Psychology ETDs


Jon G. Rogers

Publication Date



Input and output speed were investigated to determine if they were components of learning-to-learn. The major criterion used to distinguish learning-to-learn from warm-up has generally (e.g. Hamilton, 1950) been the temporal persistence of learning-to-learn phenomena.

Sixteen paired-associate practice lists consisting of high frequency words were presented for two trials to four acquisition groups in two sessions a day apart. Each acquisition group received input at either a fast (2 sec.) or slow (5 sec.) rate. Input speed (i.e., study interval) was the time the stimulus-response unit appeared. Subjects were required to respond to a light occurring at either a fast (.8 sec. after the onset of anticipation interval), or slow (3 sec. after onset of anticipation interval) rate. The third day each of the four acquisition groups was divided into fourths with one group being changed to the conditions received by each of the other groups and one group continuing under acquisition conditions.

Acquisition data were consistent in showing reliable learning-to-learn in each of the four groups. On the Day 3 transfer task, the data showed that changing input speed and/or output speed resulted in a reliable decrement in learning. The decrement occurred regardless of whether the Day 3 speed was faster or slower than the practiced speed.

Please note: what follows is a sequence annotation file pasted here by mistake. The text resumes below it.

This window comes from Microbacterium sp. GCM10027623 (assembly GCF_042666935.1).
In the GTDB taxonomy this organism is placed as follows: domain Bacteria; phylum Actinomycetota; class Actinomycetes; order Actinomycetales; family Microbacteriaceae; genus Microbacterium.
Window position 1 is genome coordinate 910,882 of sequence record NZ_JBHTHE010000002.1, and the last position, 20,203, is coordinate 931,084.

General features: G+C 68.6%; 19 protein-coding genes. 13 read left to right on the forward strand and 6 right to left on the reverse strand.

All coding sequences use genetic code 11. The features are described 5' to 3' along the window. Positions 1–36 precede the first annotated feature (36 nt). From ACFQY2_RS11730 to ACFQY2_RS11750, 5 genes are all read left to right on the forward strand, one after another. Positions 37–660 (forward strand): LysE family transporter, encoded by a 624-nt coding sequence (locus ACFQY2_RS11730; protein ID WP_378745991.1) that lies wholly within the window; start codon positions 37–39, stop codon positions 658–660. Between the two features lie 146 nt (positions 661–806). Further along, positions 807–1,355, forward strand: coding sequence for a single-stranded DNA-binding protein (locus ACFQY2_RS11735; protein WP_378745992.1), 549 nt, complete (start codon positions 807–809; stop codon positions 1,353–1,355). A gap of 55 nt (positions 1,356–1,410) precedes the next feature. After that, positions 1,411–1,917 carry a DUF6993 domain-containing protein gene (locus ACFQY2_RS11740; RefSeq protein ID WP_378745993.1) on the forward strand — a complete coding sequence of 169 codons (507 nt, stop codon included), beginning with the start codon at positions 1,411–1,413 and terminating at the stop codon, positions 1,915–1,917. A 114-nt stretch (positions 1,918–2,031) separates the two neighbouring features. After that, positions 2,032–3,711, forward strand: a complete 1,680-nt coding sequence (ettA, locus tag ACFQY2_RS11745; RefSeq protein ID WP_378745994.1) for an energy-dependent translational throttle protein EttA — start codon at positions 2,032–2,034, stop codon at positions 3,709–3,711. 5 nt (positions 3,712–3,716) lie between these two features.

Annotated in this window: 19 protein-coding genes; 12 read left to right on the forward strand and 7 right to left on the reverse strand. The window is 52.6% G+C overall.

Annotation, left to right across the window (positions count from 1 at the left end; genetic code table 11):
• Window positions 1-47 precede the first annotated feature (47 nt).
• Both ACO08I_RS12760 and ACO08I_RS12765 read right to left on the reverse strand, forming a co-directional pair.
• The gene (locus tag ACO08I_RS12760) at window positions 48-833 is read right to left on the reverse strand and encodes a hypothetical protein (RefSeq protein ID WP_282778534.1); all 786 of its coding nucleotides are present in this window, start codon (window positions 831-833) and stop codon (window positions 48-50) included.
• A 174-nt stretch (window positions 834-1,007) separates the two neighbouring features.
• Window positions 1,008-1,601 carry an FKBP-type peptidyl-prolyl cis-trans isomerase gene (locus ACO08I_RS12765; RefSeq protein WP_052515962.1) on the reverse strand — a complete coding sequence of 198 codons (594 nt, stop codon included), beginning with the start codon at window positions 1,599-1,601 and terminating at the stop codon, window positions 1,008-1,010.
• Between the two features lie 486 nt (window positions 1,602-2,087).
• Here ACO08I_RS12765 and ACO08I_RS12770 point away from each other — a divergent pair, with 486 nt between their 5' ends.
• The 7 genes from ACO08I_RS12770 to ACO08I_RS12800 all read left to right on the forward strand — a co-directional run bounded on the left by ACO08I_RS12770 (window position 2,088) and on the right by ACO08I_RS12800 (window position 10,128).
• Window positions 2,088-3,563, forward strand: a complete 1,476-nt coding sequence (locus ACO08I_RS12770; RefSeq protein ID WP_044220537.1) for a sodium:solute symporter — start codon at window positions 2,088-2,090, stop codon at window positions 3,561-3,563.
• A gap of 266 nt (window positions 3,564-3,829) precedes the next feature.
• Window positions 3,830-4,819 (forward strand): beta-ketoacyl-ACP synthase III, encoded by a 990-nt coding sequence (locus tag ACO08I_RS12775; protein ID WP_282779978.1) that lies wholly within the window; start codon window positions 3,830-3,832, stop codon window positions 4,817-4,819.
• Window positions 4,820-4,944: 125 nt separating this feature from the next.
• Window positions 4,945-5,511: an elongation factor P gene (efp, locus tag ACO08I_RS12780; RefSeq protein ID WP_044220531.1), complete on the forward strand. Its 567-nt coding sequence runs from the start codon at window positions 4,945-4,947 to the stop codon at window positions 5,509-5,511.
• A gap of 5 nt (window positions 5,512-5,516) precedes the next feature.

These results supported the hypotheses that both speed parameters are components of learning-to-learn. The findings were discussed in terms of their relationship to micromolar theory. It was contended that general habits with respect to input and output speeds were developed such that learning new material was best if the practiced habits were appropriate. Changing the speed parameter(s) effectively required the subject to learn quantitatively different speed response(s). It was suggested that changing the speed components disrupted learned pacing behavior. Data from an analysis of overt errors occurring in transfer were used to support this explanation.

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First Committee Member (Chair)

Frank Anderson Logan

Second Committee Member

Henry Carleton Ellis

Third Committee Member

David W. Bessemer

Fourth Committee Member

Karl Koenig



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Psychology Commons